Designated National Authority
The designated national authority (DNA) is the body granted responsibility by a Party to authorise and approve participation in CDM projects. The CDM rules provide only limited guidance on the role of the DNA or the requirements for establishing a DNA. These issues are instead left to the Party to determine.
The CDM rules do provide, however, that each Party is required to establish a DNA:
Parties participating in the CDM shall designate a national authority for the CDM (3/CMP.1, Annex, paragraph 29).
Establishment of a DNA is one of the requirements for participation by a Party in the CDM.
Role of the DNA
The role of the DNA is to provide the letter of approval to project participants in CDM projects. In the case of the host Party DNA, this letter of approval must confirm that the project activity contributes to sustainable development in the country:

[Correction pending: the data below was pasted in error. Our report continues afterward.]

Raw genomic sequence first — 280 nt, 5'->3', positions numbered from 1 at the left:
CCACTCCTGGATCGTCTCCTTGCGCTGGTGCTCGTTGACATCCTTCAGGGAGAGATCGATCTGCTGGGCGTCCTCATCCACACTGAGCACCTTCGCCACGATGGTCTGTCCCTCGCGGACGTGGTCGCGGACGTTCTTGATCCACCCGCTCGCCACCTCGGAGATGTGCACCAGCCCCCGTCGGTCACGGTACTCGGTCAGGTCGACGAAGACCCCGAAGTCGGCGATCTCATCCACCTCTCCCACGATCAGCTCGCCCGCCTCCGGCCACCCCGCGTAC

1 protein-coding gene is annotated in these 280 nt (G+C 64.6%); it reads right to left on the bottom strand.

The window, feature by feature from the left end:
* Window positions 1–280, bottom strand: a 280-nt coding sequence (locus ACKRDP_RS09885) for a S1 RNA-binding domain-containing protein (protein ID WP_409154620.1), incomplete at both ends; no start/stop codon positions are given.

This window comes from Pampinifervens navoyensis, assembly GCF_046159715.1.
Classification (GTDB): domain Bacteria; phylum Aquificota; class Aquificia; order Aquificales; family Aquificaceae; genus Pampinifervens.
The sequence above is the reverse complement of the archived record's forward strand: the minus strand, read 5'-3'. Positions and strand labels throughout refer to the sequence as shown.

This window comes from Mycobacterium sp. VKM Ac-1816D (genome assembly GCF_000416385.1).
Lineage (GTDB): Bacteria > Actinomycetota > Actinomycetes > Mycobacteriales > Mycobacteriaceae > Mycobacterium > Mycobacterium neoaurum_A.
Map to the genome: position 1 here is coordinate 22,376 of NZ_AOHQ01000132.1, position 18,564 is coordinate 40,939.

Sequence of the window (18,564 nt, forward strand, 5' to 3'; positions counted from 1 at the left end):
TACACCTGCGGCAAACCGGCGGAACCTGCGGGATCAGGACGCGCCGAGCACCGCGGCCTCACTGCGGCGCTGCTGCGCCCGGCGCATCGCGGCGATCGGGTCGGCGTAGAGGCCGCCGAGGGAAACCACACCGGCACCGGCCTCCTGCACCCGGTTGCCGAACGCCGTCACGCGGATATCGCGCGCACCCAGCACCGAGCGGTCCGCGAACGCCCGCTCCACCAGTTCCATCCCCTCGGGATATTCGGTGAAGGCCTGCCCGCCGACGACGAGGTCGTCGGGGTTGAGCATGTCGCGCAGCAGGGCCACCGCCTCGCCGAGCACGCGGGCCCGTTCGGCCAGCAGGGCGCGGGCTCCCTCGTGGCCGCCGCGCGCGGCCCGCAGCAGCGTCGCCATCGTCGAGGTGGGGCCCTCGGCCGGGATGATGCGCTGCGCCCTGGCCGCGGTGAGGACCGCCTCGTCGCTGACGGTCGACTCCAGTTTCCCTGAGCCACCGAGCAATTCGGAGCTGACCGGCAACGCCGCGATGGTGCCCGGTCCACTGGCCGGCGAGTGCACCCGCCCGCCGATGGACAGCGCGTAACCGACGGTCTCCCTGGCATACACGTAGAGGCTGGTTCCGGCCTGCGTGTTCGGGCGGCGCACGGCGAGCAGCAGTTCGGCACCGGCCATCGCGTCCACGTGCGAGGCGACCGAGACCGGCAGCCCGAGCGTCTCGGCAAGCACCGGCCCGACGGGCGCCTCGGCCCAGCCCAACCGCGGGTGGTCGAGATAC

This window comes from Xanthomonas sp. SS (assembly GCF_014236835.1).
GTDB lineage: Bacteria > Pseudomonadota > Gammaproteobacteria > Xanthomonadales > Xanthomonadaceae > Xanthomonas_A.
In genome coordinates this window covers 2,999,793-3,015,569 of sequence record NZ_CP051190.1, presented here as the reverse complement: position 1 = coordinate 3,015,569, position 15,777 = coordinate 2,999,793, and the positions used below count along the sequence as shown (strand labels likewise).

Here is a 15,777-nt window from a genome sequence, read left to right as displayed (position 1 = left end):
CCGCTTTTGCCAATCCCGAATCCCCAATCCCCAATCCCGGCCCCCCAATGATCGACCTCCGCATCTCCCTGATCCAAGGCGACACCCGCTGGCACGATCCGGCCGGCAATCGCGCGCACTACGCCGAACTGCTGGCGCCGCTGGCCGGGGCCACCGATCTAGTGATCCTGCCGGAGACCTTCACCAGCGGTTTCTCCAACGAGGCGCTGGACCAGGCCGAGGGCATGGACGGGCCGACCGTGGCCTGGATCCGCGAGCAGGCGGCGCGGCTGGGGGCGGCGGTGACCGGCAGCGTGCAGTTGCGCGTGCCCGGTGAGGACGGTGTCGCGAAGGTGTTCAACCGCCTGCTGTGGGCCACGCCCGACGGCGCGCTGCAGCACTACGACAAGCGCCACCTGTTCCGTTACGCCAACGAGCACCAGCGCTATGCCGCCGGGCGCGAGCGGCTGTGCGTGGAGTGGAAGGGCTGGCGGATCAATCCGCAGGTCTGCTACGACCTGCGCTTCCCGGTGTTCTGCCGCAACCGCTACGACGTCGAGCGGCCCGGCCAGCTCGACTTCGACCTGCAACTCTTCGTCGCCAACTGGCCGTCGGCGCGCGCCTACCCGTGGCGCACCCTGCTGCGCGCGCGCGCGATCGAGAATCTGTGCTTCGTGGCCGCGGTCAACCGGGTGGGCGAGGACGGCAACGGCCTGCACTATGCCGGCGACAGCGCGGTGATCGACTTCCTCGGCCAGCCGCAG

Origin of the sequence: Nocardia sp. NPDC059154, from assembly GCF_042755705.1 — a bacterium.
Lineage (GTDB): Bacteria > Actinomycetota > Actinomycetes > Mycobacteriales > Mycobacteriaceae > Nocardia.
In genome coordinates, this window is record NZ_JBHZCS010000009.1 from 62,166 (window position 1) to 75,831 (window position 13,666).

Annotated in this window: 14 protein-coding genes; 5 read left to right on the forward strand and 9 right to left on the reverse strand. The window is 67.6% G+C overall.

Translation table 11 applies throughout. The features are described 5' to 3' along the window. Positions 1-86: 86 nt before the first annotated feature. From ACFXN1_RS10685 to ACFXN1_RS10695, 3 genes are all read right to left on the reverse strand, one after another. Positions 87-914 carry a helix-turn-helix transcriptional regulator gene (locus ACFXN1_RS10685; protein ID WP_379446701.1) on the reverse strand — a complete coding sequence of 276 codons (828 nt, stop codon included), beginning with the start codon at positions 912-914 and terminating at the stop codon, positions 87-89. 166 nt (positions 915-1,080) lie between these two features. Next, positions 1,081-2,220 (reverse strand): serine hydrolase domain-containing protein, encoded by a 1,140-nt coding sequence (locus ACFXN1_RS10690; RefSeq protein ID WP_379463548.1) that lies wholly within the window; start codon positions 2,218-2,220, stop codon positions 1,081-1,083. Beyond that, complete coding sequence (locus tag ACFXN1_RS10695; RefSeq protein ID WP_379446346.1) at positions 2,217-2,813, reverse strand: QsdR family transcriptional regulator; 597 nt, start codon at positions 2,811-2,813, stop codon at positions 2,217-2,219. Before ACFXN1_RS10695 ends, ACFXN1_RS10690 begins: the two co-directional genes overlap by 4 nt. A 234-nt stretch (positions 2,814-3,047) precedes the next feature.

The designated operational entity shall:
- Prior to the submission of the validation report to the Executive Board, have received from the project participants written approval of voluntary participation from the designated national authority of each Party involved, including confirmation by the host Party that the project activity assists it in achieving sustainable development (3/CMP.1, Annex, paragraph 40(a)).
The Executive Board has clarified that in issuing the letter of approval, a DNA should include all the required elements as requested by the Board, and in particular:
...that the country has ratified the Kyoto Protocol, the approval of voluntary participation in the proposed CDM project activity, and, in cases of host country letter of approval, that the proposed CDM project activity contributes to sustainable development. (EB 25, paragraph 95)
The role of the DNA is the same for small-scale projects (4/CMP.1, Annex II, paragraph 23), afforestation/reforestation (A/R) projects (5/CMP.1, Annex, paragraph 15) and small-scale A/R projects (6/CMP.1, Annex, paragraph 15).